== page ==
Officials learn more about managing debt sustainability


They have benefitted from expertise from the International Monetary Fund (IMF) and the World Bank to better assess public debt and come up with more efficient measures to secure the country’s future prosperity.

The workshop in progress

They did so through a workshop on Friday organised by the Commonwealth secretariat’s debt management programme.

Al Hassan Manraray said the objective is to ensure that Seychelles can in future conduct its own negotiations with lending institutions, independent of the IMF.

He noted that Seychelles has undergone some macro-economic reforms and is now in a good position to manage its debts.

“This analysis is helping the delegates  to assess the debt situation and come up with a way forward  in future negotiations,” he said.

The head of the delegation, Walter Guilpin, said this constitutes a “capacity building exercise” and is to ensure that future debt sustainability management is home grown and not imposed from the outside.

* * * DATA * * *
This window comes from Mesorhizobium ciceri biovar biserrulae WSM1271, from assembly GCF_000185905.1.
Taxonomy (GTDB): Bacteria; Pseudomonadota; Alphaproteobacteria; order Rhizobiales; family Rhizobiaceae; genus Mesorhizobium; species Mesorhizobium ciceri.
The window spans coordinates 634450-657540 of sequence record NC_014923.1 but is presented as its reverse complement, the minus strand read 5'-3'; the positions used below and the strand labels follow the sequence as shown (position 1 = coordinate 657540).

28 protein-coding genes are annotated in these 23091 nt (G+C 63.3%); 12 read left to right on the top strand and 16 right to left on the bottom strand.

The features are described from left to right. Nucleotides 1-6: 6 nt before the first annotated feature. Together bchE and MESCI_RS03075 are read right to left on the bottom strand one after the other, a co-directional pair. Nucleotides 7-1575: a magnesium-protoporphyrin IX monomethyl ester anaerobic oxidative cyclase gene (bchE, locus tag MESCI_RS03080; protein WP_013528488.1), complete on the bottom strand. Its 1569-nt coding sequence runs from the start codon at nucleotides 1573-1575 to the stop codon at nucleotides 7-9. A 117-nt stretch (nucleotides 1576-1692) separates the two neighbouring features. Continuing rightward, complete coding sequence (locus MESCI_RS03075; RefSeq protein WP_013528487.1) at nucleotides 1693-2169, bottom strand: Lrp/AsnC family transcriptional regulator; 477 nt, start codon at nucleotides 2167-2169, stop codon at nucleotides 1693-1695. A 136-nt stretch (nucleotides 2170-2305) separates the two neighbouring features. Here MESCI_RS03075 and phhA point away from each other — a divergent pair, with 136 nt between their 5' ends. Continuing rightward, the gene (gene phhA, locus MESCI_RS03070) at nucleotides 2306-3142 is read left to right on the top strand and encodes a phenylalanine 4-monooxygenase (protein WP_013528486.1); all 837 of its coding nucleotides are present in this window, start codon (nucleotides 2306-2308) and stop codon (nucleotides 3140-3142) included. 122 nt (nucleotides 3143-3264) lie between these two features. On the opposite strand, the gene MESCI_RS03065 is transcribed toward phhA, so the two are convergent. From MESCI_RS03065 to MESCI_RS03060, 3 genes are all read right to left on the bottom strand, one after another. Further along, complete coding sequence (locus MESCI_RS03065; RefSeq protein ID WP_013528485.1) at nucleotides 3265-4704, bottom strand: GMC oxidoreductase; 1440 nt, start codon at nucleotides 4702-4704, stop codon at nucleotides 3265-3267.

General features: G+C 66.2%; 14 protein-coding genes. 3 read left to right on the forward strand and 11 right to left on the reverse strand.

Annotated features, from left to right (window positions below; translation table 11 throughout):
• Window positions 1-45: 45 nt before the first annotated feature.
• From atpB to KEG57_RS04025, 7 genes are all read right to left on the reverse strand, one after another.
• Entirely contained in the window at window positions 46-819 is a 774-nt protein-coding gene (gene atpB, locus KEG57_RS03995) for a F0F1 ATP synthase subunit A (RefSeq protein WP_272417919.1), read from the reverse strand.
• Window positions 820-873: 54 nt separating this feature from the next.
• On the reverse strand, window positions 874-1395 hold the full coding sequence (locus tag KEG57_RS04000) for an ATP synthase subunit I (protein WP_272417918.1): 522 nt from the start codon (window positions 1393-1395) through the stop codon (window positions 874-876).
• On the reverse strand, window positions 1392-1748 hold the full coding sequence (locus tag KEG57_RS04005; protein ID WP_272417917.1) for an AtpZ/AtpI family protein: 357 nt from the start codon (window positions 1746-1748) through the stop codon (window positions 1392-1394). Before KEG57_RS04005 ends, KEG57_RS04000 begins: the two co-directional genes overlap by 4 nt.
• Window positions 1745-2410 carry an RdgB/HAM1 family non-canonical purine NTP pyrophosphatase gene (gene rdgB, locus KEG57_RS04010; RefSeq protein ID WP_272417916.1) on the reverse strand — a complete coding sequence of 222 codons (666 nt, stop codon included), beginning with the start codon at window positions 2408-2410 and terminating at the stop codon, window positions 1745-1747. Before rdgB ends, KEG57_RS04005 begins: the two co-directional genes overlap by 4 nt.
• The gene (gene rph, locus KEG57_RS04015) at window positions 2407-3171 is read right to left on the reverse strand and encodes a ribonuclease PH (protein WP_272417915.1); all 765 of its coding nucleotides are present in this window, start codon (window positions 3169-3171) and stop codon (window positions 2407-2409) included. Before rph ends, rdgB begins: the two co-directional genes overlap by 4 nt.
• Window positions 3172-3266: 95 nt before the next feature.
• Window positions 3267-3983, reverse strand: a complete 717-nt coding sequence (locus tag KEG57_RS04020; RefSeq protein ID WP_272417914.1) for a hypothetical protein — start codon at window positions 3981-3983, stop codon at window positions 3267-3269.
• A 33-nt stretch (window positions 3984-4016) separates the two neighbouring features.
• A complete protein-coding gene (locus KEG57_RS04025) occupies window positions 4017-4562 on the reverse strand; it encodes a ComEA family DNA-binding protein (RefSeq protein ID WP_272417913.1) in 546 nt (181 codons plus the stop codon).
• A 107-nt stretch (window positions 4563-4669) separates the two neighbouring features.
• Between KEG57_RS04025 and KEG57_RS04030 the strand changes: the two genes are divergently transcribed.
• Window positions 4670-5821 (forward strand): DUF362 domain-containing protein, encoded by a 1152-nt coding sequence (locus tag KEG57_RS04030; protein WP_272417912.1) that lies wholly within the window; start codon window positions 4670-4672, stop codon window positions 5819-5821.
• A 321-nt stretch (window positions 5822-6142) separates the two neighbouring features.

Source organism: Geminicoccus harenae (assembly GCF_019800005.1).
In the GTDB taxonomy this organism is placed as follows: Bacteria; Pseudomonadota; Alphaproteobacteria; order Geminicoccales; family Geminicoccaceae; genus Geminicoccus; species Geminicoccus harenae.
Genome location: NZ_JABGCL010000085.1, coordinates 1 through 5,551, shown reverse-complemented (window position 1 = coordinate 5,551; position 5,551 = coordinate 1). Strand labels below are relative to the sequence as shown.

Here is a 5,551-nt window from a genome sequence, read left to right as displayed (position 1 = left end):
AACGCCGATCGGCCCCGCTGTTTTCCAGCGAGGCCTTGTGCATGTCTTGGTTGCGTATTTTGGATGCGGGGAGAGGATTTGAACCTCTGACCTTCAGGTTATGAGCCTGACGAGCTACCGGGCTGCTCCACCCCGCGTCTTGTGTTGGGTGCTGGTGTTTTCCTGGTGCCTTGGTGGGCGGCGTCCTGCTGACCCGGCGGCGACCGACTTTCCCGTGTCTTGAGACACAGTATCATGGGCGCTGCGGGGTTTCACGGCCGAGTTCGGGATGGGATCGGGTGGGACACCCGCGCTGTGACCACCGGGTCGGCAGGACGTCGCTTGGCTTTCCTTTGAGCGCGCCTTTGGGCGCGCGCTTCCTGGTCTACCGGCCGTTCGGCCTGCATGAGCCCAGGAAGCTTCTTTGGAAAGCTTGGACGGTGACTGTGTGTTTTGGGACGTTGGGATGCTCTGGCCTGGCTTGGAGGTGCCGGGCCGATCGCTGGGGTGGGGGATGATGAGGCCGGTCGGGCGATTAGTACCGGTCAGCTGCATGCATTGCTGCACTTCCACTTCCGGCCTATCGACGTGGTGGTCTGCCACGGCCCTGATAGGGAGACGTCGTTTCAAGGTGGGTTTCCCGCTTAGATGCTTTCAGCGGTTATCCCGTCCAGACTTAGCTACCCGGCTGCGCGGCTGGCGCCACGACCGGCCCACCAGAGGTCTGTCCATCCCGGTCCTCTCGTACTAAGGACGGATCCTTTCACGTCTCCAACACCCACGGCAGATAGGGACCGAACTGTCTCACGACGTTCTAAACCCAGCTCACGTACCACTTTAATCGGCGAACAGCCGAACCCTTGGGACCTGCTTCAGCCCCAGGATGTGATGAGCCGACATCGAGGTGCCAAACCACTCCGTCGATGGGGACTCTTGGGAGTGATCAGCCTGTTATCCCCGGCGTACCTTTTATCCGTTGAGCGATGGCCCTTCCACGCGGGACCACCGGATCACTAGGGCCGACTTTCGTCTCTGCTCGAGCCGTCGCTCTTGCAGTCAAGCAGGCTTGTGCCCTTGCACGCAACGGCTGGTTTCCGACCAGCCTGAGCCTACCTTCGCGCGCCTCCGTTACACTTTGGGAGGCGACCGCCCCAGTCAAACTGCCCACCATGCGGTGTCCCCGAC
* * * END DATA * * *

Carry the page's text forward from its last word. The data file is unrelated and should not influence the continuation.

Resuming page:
The workshop, held at the International Conference Centre, covered such topics as fiscal sustainaibility, contingent liabilities, currency fluctuations, interpreting debt sustainability ratio, among others.

It also covered issues which can determine whether the country is entering into a crisis zone.
One question is whether the debt ratio is so high that the country is vulnerable to a crisis.  Another is whether the country can generate and maintain the primary surpluses required over the medium term to at least stabilise the debt ratio.

According to the experts at the workshop, studies have shown that the likelihood for debt correction for some countries start when the level rises beyond 40% of GDP.
They noted that in general, there is no universally accepted theory indicating what the sustainable debt threshold is because one cannot tell when lenders will stop lending and roll over their debt.

Generally, they said, sustainability depends on history of default, nature of government institutions and the capacity of government to generate primary surplus for “a rainy day”.

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